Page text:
Friday, January 30, 2015

Let's Talk Turkey


    If the roar of the Mig, screaming out of the Grecian sun wasn't alarming enough, our hitherto unflappable Turkish Captain, waving his arms and bellowing for my mother to come forward left little doubt that something may have gone seriously awry. The jet, so close that the pilot was plainly visible from the deck where we all stood - mouths agape, hearts pounding -  had come out of nowhere for a closer look at my brother, who'd gotten about two hundred yards into what he may have imagined would be a peaceful yet vigorous and beneficial row in the gulet's tender. As my mother had made the effort to pore over the Turkish – English phrase-book relentlessly since we'd left Bodrum some four days earlier, she was the one standing before the now apoplectic skipper as he dished up a torrent of spicy Turkish, gesticulating wildly toward the tiny row-boat afloat upon the placid Aegean as the fighter banked for another pass.

    Given that he'd chartered this massive, wooden sailboat and crew of three for a ten day cruise along the Turkish coast, my father felt entirely justified in telling the Captain where he ought to go.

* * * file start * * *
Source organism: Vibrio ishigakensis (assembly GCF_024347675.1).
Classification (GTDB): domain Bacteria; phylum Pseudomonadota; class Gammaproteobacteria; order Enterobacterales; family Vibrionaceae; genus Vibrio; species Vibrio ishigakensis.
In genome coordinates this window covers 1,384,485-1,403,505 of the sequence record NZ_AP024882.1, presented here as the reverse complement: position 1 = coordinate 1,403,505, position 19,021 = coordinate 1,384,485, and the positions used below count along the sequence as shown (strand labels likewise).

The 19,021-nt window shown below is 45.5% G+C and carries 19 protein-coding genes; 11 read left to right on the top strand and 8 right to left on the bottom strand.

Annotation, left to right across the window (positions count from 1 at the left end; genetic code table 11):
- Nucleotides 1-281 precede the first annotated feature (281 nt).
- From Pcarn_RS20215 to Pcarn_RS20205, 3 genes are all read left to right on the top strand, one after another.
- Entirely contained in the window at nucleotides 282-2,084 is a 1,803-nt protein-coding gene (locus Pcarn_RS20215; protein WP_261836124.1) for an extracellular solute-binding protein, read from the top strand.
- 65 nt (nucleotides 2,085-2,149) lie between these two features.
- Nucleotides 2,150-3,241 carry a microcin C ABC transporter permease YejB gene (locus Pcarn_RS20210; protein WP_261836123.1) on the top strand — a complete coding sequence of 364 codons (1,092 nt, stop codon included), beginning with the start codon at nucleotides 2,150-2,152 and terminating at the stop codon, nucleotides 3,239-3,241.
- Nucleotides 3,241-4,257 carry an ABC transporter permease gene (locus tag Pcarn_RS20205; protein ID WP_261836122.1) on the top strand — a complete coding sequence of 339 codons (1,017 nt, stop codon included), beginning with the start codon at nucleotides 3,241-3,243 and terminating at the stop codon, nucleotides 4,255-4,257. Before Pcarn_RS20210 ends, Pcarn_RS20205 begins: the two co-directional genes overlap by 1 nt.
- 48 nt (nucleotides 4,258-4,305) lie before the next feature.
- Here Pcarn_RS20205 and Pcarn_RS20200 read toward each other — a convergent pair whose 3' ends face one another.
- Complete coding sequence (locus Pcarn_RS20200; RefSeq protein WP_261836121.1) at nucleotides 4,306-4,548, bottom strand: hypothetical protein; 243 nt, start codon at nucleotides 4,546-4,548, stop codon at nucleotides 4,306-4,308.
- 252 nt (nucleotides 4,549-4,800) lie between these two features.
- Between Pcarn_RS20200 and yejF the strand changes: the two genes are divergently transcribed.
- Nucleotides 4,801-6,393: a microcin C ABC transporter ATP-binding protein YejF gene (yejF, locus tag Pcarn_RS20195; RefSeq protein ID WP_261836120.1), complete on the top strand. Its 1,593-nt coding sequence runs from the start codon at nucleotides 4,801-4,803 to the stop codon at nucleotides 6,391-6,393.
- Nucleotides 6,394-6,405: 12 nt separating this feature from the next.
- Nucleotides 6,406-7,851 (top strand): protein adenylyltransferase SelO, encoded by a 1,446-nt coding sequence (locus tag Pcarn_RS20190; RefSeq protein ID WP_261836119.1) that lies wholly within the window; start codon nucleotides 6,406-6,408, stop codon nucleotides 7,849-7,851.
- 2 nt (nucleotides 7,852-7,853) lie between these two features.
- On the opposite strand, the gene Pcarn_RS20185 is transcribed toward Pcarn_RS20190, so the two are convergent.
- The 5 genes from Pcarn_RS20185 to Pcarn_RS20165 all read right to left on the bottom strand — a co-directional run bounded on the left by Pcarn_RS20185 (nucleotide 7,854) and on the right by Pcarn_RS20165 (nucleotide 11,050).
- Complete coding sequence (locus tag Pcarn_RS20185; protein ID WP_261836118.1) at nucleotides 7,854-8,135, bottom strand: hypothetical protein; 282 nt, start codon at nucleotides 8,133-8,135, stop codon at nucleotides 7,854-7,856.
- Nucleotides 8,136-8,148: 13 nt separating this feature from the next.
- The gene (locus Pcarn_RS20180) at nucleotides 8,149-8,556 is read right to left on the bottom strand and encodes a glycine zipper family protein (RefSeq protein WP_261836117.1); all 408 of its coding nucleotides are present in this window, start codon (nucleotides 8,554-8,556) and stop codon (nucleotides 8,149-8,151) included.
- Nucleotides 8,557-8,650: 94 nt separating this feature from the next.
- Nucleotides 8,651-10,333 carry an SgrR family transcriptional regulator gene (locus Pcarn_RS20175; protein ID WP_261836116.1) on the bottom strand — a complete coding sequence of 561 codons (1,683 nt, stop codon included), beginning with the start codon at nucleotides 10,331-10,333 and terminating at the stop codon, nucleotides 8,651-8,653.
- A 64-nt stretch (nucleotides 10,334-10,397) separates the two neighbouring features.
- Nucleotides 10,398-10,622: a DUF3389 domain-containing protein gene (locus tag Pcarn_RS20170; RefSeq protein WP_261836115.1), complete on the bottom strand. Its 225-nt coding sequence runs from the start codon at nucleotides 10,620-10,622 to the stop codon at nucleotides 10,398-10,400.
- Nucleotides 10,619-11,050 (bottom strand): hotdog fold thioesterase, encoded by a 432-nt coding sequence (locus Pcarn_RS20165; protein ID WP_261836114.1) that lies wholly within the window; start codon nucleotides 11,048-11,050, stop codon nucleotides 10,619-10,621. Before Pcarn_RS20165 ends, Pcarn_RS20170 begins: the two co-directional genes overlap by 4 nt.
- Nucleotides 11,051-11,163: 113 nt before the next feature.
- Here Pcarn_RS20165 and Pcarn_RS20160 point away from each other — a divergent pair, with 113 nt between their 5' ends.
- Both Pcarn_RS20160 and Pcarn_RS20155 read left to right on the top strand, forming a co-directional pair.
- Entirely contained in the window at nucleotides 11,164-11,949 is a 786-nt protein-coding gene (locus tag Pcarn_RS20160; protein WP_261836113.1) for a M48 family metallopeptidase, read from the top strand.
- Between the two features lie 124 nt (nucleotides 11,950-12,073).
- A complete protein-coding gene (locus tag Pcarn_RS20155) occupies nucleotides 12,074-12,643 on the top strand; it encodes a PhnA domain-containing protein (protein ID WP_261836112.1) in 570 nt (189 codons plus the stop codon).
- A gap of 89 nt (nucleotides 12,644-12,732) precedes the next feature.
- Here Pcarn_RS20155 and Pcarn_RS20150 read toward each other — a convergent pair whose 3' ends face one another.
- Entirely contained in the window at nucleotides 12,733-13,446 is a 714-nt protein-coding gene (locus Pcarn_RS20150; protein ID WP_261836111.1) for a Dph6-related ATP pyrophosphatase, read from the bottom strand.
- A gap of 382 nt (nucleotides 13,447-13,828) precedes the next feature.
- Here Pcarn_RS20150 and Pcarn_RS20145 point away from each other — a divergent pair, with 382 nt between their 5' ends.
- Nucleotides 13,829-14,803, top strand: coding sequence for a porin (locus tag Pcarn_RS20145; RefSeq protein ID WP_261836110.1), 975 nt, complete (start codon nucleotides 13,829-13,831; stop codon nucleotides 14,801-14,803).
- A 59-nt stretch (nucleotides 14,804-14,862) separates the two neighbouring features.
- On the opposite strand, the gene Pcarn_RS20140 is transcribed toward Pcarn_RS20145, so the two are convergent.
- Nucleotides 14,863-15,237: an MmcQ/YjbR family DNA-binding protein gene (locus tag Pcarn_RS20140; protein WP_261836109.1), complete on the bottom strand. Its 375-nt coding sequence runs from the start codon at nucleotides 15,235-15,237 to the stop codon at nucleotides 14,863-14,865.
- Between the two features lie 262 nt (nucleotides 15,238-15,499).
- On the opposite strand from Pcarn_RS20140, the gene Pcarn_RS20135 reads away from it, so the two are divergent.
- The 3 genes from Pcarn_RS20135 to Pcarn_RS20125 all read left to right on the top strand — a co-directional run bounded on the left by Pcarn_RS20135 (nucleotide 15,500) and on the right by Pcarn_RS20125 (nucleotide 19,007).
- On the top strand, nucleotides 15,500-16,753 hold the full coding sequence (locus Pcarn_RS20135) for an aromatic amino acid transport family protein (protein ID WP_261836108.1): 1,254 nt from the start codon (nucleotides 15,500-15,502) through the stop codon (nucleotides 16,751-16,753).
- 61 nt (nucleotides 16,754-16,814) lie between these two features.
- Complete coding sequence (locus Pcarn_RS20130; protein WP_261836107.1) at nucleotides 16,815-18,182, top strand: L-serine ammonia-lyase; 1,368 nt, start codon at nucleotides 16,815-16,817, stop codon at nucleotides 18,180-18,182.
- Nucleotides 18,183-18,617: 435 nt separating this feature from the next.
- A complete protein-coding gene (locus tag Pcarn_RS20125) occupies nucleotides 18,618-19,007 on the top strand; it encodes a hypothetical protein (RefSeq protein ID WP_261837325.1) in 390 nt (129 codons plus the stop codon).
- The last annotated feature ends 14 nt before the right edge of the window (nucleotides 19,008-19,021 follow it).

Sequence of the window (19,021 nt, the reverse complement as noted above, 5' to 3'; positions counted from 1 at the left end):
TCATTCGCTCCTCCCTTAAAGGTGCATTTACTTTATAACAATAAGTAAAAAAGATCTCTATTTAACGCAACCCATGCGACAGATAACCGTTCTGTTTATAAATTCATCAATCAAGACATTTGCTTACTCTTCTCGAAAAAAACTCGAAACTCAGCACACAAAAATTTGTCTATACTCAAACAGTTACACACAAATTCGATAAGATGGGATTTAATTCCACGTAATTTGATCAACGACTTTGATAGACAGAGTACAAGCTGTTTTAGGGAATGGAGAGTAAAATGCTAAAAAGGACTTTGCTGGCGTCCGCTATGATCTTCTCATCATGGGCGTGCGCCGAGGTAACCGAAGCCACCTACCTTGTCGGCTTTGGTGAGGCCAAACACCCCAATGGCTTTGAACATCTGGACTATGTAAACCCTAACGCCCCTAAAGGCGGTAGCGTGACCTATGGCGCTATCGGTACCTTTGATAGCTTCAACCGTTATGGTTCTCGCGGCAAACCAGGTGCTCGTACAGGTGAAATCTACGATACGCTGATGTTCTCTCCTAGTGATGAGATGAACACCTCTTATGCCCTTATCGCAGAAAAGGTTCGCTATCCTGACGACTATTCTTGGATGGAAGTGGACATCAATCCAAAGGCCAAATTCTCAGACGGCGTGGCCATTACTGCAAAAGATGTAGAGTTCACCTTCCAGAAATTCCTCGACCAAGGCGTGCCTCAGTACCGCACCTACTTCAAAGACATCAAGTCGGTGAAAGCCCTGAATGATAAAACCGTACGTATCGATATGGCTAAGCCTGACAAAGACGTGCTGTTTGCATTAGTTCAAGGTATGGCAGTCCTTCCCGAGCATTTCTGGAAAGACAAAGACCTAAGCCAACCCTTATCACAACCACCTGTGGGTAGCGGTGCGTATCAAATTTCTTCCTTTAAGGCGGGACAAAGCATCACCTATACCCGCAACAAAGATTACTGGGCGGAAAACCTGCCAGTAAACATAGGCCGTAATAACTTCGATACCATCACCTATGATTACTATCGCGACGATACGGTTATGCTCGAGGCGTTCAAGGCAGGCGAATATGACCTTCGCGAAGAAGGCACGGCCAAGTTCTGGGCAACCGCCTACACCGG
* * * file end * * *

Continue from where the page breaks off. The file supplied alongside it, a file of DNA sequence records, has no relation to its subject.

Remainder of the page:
This was evidently not the way the Captain saw things, and Dad's meticulously high-lighted routes, plotted over weeks of study on a series of obscure nautical charts, were summarily dismissed by the man at the helm. Where the Captain's English seemed to consist solely of the word “No”, Dad could muster little in Turkish beyond “Thank you very much”, and this was a phrase that clearly had no viable context in their heated discussions regarding ports of call. And so the role of interpreter fell to Mom, based on her fluency in French, her familiarity with the hopelessly inadequate phrase-book, and an overwhelming desire as a traveler to make every attempt, as a matter of basic courtesy, to converse in the local language.
Eventually these problems resolved with Mom laboriously transcribing my father's demands on one cocktail napkin and the Captain handing her his terse response on another. This entire translatory process might have taken my mother several hours to complete and, if we never had a clear picture of what she'd actually
said to the Captain, it hardly mattered as the event would have passed and the man had maintained his course throughout.